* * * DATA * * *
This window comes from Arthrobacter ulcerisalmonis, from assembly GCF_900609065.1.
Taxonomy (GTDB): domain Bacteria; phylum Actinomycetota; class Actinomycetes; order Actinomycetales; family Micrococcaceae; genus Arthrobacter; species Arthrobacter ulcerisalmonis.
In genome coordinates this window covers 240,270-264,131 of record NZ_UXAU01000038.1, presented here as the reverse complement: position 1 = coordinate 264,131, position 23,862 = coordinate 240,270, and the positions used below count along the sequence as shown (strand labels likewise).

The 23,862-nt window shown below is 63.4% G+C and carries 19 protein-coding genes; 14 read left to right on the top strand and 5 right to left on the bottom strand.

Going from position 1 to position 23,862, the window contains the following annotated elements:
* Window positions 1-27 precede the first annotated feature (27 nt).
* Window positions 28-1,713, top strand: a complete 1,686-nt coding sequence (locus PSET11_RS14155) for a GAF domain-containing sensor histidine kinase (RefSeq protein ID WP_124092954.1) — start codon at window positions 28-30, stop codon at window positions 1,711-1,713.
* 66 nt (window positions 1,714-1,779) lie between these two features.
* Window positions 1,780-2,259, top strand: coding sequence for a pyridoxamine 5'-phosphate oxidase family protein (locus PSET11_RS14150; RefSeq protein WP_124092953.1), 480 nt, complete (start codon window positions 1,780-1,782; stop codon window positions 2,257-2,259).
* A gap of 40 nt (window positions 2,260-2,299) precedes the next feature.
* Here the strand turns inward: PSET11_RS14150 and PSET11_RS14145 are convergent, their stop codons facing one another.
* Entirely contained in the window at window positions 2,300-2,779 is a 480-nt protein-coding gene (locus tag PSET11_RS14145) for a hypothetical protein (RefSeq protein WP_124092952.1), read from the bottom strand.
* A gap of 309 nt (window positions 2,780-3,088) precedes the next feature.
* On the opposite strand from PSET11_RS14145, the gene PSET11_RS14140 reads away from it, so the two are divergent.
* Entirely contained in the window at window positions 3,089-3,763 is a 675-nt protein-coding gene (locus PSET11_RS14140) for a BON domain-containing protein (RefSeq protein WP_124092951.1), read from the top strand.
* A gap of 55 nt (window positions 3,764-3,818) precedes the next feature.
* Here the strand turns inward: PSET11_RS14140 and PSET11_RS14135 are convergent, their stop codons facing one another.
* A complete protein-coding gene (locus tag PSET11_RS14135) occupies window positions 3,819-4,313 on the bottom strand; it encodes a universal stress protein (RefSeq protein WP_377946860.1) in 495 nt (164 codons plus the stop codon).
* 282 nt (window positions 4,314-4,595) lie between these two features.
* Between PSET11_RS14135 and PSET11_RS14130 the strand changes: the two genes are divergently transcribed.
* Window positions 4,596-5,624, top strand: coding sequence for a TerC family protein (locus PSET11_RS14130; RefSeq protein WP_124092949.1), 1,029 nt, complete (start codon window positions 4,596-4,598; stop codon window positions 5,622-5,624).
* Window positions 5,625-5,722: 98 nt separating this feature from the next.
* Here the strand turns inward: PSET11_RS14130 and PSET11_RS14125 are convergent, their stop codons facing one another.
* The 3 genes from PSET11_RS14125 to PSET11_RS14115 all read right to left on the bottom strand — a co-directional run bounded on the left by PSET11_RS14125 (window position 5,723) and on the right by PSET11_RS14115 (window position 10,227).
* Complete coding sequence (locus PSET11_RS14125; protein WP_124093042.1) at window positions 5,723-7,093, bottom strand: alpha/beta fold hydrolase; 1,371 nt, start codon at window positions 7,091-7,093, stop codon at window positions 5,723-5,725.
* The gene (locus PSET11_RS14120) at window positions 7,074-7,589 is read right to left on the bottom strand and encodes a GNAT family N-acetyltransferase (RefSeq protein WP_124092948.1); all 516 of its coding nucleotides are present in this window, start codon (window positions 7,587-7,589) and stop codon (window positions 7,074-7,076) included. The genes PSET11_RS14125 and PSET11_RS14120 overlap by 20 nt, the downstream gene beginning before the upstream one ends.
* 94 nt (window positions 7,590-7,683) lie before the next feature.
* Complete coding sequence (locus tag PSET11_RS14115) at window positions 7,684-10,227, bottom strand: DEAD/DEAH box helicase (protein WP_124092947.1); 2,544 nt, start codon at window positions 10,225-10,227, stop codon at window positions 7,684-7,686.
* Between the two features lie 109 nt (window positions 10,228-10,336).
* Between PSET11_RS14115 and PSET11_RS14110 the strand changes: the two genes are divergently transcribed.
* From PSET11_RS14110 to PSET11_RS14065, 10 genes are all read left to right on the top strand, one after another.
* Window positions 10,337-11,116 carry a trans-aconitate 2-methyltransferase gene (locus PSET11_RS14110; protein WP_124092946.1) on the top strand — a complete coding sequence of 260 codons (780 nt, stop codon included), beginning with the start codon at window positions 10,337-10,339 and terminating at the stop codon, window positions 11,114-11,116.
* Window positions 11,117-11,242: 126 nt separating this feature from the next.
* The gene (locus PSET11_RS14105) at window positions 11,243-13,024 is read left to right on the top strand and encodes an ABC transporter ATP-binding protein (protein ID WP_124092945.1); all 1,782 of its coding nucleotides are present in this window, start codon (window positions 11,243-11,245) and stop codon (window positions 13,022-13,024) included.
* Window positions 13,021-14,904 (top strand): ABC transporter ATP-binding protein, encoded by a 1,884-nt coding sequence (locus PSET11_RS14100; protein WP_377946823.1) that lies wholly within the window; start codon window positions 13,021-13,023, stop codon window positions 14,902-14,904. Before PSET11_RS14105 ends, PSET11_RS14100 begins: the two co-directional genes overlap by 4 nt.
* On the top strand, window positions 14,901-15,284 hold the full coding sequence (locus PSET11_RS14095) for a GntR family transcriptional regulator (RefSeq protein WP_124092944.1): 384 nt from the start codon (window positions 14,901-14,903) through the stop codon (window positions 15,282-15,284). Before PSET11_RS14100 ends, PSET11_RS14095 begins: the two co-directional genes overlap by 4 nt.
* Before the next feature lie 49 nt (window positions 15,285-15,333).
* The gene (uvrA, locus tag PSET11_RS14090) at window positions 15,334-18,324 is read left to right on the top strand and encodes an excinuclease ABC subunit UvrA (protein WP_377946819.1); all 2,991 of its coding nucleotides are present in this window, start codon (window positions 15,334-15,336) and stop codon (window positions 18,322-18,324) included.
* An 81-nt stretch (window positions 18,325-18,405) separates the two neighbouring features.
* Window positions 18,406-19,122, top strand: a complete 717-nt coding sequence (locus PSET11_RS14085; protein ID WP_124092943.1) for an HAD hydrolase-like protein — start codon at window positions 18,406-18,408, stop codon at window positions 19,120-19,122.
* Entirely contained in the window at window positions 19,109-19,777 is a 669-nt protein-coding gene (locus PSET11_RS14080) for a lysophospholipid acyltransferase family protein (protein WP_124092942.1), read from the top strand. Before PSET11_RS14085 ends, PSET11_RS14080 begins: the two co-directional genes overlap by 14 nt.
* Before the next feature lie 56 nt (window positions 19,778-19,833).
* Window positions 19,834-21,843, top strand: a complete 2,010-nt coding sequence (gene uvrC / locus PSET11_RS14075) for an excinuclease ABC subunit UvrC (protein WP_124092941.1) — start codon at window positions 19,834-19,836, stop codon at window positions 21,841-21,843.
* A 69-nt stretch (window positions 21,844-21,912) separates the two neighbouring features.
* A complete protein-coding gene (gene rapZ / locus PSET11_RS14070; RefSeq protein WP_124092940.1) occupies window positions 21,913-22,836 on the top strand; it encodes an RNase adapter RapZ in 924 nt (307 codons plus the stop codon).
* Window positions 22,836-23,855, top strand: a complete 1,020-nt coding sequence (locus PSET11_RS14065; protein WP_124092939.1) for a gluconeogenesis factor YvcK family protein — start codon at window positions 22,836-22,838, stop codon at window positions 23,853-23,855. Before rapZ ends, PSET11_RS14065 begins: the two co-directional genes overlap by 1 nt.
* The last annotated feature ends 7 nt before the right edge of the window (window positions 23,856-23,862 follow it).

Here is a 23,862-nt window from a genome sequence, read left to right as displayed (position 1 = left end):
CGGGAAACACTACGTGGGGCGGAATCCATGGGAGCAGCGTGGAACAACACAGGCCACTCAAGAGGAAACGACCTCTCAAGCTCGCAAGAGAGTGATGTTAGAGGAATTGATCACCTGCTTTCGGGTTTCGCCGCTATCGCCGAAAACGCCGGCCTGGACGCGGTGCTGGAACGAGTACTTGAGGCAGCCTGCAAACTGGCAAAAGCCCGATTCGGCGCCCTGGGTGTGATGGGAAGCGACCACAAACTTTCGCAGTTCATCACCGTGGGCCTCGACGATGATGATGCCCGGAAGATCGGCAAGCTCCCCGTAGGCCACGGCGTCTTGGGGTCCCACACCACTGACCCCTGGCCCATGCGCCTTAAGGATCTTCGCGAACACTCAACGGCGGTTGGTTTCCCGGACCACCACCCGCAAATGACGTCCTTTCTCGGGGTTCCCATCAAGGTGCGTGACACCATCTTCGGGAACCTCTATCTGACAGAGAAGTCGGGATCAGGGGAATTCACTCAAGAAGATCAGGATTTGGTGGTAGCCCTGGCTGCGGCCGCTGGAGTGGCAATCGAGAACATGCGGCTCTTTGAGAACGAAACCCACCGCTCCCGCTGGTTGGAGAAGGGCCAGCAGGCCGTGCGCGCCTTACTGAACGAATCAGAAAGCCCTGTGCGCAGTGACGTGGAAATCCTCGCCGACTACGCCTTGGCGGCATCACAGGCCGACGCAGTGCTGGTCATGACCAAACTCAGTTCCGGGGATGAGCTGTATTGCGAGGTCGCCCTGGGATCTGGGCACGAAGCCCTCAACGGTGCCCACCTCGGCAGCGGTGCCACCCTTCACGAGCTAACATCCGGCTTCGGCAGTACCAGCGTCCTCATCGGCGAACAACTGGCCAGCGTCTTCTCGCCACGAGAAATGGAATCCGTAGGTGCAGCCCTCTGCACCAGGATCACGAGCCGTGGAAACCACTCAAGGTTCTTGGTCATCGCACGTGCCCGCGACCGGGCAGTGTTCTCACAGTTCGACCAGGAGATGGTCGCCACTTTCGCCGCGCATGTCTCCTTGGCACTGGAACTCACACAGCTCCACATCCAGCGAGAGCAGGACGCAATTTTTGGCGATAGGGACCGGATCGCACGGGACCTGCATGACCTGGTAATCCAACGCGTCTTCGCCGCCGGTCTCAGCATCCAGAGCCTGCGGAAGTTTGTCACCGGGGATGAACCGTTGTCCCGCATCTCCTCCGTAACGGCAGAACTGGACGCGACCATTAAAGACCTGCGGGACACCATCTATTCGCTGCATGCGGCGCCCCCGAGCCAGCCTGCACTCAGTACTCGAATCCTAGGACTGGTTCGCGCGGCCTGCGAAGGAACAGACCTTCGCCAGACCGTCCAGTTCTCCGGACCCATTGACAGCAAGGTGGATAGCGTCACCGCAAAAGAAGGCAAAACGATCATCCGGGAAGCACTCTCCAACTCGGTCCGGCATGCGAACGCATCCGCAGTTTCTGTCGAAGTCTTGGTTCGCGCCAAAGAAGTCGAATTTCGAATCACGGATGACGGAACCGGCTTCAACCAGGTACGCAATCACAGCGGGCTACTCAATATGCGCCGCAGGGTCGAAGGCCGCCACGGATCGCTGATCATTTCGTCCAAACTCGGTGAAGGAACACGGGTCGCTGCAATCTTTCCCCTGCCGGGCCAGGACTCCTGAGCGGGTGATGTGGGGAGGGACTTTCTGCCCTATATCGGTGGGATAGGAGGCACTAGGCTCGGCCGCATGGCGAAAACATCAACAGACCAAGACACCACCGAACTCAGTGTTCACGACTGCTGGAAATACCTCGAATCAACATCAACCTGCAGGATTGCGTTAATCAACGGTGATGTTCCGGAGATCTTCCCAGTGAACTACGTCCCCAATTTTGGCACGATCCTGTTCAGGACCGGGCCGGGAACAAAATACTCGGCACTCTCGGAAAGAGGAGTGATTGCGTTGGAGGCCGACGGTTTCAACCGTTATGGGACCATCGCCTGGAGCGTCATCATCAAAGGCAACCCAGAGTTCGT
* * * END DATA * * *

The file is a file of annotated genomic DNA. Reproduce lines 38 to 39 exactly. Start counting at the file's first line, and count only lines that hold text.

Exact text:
* The gene (uvrA, locus tag PSET11_RS14090) at window positions 15,334-18,324 is read left to right on the top strand and encodes an excinuclease ABC subunit UvrA (protein WP_377946819.1); all 2,991 of its coding nucleotides are present in this window, start codon (window positions 15,334-15,336) and stop codon (window positions 18,322-18,324) included.
* An 81-nt stretch (window positions 18,325-18,405) separates the two neighbouring features.